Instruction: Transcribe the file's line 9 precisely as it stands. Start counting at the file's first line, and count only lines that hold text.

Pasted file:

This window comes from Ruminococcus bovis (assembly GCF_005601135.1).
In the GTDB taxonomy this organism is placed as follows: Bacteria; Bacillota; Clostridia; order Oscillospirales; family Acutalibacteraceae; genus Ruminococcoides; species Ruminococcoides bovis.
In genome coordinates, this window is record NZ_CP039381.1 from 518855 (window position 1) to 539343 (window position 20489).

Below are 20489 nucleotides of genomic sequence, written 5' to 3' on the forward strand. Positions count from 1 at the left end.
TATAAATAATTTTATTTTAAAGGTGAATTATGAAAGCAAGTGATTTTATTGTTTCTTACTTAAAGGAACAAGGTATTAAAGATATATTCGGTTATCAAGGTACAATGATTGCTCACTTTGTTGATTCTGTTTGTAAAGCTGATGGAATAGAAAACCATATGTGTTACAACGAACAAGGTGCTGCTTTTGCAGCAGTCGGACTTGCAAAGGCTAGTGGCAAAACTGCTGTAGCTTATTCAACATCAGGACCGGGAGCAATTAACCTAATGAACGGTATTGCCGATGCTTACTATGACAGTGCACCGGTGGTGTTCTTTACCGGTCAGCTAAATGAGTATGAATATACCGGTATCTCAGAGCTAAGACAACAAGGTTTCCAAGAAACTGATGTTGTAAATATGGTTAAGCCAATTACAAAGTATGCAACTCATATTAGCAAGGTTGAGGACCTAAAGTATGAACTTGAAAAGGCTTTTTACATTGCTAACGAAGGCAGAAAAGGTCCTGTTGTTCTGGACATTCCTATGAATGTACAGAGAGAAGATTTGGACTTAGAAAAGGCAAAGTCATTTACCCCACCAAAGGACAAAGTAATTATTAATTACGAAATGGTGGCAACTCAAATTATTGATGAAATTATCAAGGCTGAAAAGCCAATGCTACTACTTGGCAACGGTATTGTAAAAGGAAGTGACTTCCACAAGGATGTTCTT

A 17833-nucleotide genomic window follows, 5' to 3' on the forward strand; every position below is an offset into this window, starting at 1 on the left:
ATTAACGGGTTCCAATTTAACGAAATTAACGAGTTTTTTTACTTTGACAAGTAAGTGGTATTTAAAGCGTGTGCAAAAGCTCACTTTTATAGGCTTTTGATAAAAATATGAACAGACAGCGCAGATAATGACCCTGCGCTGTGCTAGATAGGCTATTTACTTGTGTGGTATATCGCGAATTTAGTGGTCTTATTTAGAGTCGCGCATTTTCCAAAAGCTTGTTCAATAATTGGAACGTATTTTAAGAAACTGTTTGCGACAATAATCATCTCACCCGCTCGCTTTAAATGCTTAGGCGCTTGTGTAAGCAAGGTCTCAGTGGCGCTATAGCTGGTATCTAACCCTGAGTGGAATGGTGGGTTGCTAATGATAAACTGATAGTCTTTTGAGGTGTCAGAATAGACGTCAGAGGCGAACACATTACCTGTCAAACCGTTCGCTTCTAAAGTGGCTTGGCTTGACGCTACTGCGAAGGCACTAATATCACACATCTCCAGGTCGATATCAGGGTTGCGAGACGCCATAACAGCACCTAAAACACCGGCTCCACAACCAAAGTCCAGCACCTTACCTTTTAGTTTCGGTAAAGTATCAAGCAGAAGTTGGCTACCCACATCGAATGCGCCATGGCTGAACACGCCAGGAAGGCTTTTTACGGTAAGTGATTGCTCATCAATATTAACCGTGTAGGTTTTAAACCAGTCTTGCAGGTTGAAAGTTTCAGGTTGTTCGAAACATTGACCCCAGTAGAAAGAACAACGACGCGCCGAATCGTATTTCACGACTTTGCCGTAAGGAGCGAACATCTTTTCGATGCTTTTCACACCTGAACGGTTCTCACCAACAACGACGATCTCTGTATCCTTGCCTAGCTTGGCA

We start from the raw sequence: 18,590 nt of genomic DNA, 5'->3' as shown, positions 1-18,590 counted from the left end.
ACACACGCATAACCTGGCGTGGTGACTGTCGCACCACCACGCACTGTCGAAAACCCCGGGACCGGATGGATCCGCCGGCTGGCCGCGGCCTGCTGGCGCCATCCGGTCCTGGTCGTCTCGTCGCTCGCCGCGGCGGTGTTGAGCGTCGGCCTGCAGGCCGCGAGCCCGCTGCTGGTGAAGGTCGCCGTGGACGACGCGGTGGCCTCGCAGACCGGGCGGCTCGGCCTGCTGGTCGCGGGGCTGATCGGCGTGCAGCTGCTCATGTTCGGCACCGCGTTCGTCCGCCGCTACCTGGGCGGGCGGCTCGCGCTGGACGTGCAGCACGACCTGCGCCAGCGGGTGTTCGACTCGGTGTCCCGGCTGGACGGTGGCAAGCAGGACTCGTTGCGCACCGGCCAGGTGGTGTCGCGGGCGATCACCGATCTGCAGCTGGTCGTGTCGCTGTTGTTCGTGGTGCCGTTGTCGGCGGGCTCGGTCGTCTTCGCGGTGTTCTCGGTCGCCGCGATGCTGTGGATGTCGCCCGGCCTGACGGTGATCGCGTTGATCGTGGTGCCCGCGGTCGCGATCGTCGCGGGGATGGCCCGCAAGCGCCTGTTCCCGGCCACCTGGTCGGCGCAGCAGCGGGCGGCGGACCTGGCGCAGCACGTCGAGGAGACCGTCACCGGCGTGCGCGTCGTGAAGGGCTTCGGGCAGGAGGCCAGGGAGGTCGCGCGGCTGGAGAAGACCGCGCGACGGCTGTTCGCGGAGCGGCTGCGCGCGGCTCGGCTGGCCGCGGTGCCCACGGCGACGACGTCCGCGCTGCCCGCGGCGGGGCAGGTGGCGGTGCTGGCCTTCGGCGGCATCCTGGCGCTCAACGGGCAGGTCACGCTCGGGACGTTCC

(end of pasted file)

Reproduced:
ACACACGCATAACCTGGCGTGGTGACTGTCGCACCACCACGCACTGTCGAAAACCCCGGGACCGGATGGATCCGCCGGCTGGCCGCGGCCTGCTGGCGCCATCCGGTCCTGGTCGTCTCGTCGCTCGCCGCGGCGGTGTTGAGCGTCGGCCTGCAGGCCGCGAGCCCGCTGCTGGTGAAGGTCGCCGTGGACGACGCGGTGGCCTCGCAGACCGGGCGGCTCGGCCTGCTGGTCGCGGGGCTGATCGGCGTGCAGCTGCTCATGTTCGGCACCGCGTTCGTCCGCCGCTACCTGGGCGGGCGGCTCGCGCTGGACGTGCAGCACGACCTGCGCCAGCGGGTGTTCGACTCGGTGTCCCGGCTGGACGGTGGCAAGCAGGACTCGTTGCGCACCGGCCAGGTGGTGTCGCGGGCGATCACCGATCTGCAGCTGGTCGTGTCGCTGTTGTTCGTGGTGCCGTTGTCGGCGGGCTCGGTCGTCTTCGCGGTGTTCTCGGTCGCCGCGATGCTGTGGATGTCGCCCGGCCTGACGGTGATCGCGTTGATCGTGGTGCCCGCGGTCGCGATCGTCGCGGGGATGGCCCGCAAGCGCCTGTTCCCGGCCACCTGGTCGGCGCAGCAGCGGGCGGCGGACCTGGCGCAGCACGTCGAGGAGACCGTCACCGGCGTGCGCGTCGTGAAGGGCTTCGGGCAGGAGGCCAGGGAGGTCGCGCGGCTGGAGAAGACCGCGCGACGGCTGTTCGCGGAGCGGCTGCGCGCGGCTCGGCTGGCCGCGGTGCCCACGGCGACGACGTCCGCGCTGCCCGCGGCGGGGCAGGTGGCGGTGCTGGCCTTCGGCGGCATCCTGGCGCTCAACGGGCAGGTCACGCTCGGGACGTTCC